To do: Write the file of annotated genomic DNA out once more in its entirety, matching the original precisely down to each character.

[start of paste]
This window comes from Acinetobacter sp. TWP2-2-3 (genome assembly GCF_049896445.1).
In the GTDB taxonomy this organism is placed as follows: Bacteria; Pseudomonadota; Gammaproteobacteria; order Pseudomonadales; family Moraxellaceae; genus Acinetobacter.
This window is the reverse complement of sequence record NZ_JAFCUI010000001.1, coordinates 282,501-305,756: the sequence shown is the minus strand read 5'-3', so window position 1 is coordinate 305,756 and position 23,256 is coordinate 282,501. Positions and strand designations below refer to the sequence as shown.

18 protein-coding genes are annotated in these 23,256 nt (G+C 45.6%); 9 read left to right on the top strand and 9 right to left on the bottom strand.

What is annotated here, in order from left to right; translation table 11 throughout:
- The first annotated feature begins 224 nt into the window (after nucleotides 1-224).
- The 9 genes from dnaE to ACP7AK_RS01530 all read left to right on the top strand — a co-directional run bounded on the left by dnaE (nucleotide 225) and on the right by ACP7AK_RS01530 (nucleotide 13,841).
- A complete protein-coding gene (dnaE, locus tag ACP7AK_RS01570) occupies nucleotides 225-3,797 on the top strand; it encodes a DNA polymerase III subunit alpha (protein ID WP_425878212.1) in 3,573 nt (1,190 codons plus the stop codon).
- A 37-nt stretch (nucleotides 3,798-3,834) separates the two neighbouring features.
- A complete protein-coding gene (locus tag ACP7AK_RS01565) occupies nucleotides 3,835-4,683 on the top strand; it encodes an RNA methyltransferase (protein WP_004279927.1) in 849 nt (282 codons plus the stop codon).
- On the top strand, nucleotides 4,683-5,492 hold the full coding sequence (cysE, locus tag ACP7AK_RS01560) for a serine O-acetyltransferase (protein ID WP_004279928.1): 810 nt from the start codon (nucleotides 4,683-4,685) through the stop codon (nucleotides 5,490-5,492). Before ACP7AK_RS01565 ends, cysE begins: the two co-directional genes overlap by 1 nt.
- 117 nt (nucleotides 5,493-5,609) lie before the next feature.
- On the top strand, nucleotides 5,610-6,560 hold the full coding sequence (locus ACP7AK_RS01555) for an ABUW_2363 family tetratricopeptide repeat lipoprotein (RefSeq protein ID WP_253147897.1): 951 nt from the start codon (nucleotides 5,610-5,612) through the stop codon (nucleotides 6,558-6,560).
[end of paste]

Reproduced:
This window comes from Acinetobacter sp. TWP2-2-3 (genome assembly GCF_049896445.1).
In the GTDB taxonomy this organism is placed as follows: Bacteria; Pseudomonadota; Gammaproteobacteria; order Pseudomonadales; family Moraxellaceae; genus Acinetobacter.
This window is the reverse complement of sequence record NZ_JAFCUI010000001.1, coordinates 282,501-305,756: the sequence shown is the minus strand read 5'-3', so window position 1 is coordinate 305,756 and position 23,256 is coordinate 282,501. Positions and strand designations below refer to the sequence as shown.

18 protein-coding genes are annotated in these 23,256 nt (G+C 45.6%); 9 read left to right on the top strand and 9 right to left on the bottom strand.

What is annotated here, in order from left to right; translation table 11 throughout:
- The first annotated feature begins 224 nt into the window (after nucleotides 1-224).
- The 9 genes from dnaE to ACP7AK_RS01530 all read left to right on the top strand — a co-directional run bounded on the left by dnaE (nucleotide 225) and on the right by ACP7AK_RS01530 (nucleotide 13,841).
- A complete protein-coding gene (dnaE, locus tag ACP7AK_RS01570) occupies nucleotides 225-3,797 on the top strand; it encodes a DNA polymerase III subunit alpha (protein ID WP_425878212.1) in 3,573 nt (1,190 codons plus the stop codon).
- A 37-nt stretch (nucleotides 3,798-3,834) separates the two neighbouring features.
- A complete protein-coding gene (locus tag ACP7AK_RS01565) occupies nucleotides 3,835-4,683 on the top strand; it encodes an RNA methyltransferase (protein WP_004279927.1) in 849 nt (282 codons plus the stop codon).
- On the top strand, nucleotides 4,683-5,492 hold the full coding sequence (cysE, locus tag ACP7AK_RS01560) for a serine O-acetyltransferase (protein ID WP_004279928.1): 810 nt from the start codon (nucleotides 4,683-4,685) through the stop codon (nucleotides 5,490-5,492). Before ACP7AK_RS01565 ends, cysE begins: the two co-directional genes overlap by 1 nt.
- 117 nt (nucleotides 5,493-5,609) lie before the next feature.
- On the top strand, nucleotides 5,610-6,560 hold the full coding sequence (locus ACP7AK_RS01555) for an ABUW_2363 family tetratricopeptide repeat lipoprotein (RefSeq protein ID WP_253147897.1): 951 nt from the start codon (nucleotides 5,610-5,612) through the stop codon (nucleotides 6,558-6,560).